With lockdown in place, we’re looking for silver linings everywhere lately.
Giving in to small pleasures – because now is the time to do what truly makes us happy.
And if not now, when? Surely we deserve it?
One way to approach this is with a daily moisturisation ritual – and the star of the show – lovely shea butter.
Shea and I go way back – like an old friend it’s a beautiful relationship, one that’s lasted almost an entire decade.
Since graduating from using coconut oil on my sunkissed skin, I often adorn my skin in shea – only the raw, unprocessed stuff of course.
So without further ado, here are all shea’s moisturising benefits for you – and why you may just want to consider, incorporating it into your lockdown routine:
What the Heck is Shea Anyway?
Shea’s superstar qualities are endless, it reduces irritation, minimises redness, protects the skin, regenerates cells, heals wounds, moisturises the skin, wards of premature aging, and even has some SPF qualities,
Shea butter contains five essential fatty acids, a category which includes phytosterols, vitamins E and D, allantoin, and even vitamin A.
Often referred to as Butyrospermum parkii butter or vitellaria paradoxa, it’s a natural fat obtained from the fruit of the Karate tree.
This towering tree can grow as tall as 60 feet and incredibly can yield fruit for up to 200 years. It can produce berries the size of plums, one tree alone can produce 20 kg of fruit, and this can yield up to 4 kg of kernels which produces roughly about 1.5 kg of butter.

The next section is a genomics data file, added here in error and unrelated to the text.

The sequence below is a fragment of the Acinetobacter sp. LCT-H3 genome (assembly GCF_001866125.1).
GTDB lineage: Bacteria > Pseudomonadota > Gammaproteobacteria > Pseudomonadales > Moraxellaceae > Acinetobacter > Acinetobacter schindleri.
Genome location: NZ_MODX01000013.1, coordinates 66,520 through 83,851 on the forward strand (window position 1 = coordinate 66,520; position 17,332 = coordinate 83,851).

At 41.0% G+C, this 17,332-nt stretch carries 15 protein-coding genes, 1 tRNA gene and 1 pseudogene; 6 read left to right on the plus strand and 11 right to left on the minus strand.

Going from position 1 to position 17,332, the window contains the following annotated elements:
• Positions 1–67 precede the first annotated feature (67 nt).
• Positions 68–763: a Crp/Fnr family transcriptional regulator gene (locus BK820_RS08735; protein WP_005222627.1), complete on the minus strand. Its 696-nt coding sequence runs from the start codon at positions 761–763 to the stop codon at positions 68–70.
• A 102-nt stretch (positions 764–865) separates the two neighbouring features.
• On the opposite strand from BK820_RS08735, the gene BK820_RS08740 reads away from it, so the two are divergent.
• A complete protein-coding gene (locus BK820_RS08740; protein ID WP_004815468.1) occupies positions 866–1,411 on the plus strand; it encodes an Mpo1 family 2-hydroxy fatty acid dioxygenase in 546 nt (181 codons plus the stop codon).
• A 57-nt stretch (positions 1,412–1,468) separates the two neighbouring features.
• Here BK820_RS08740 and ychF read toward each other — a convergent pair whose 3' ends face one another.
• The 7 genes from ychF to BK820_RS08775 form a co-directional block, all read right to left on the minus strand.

Now I think you’d agree, that’s a tree of plenty.
There are 2 methods of extraction:
- Cold pressing is the traditional method of extraction. Shea nuts are traditionally harvested, crushed, and boiled to extract the Shea butter
- The hexane extraction process is where solvents are used to extract the butter
We only use the organic unrefined handcrafted Shea, that contains the maximum amount of healing and moisturising properties.
The Skin Salvation Benefits
A natural antioxidant, as shea butter contains a ton of Vitamin E in the form of tocopherol and tocotrienols, which acts as a natural antioxidant for the skin and the butter It contains a number of catechin compounds, which offer anti-bacterial properties to shea butter.
Natural SPF is because the phytosterols in shea contain cinnamic acid esters which act as a UV protectant – SPF of 3. This is also what gives shea some of the healing properties because these esters can reduce superficial irritation and redness of the skin.
Anti-inflammatory: In Africa, shea is used to treat muscular pains and rheumatoid conditions, which is due to its cinnamic acid and oleic fatty acids properties. The cinnamic acid esters, help to reduce redness (erythema) within the skin tissues.
Shea is extremely skin healing, it contains allantoin, which is approved by the FDA as a barrier ingredient to temporarily prevent and protect chafed, chapped, cracked, or windburned skin by speeding up the natural processes of the skin and increasing the water content.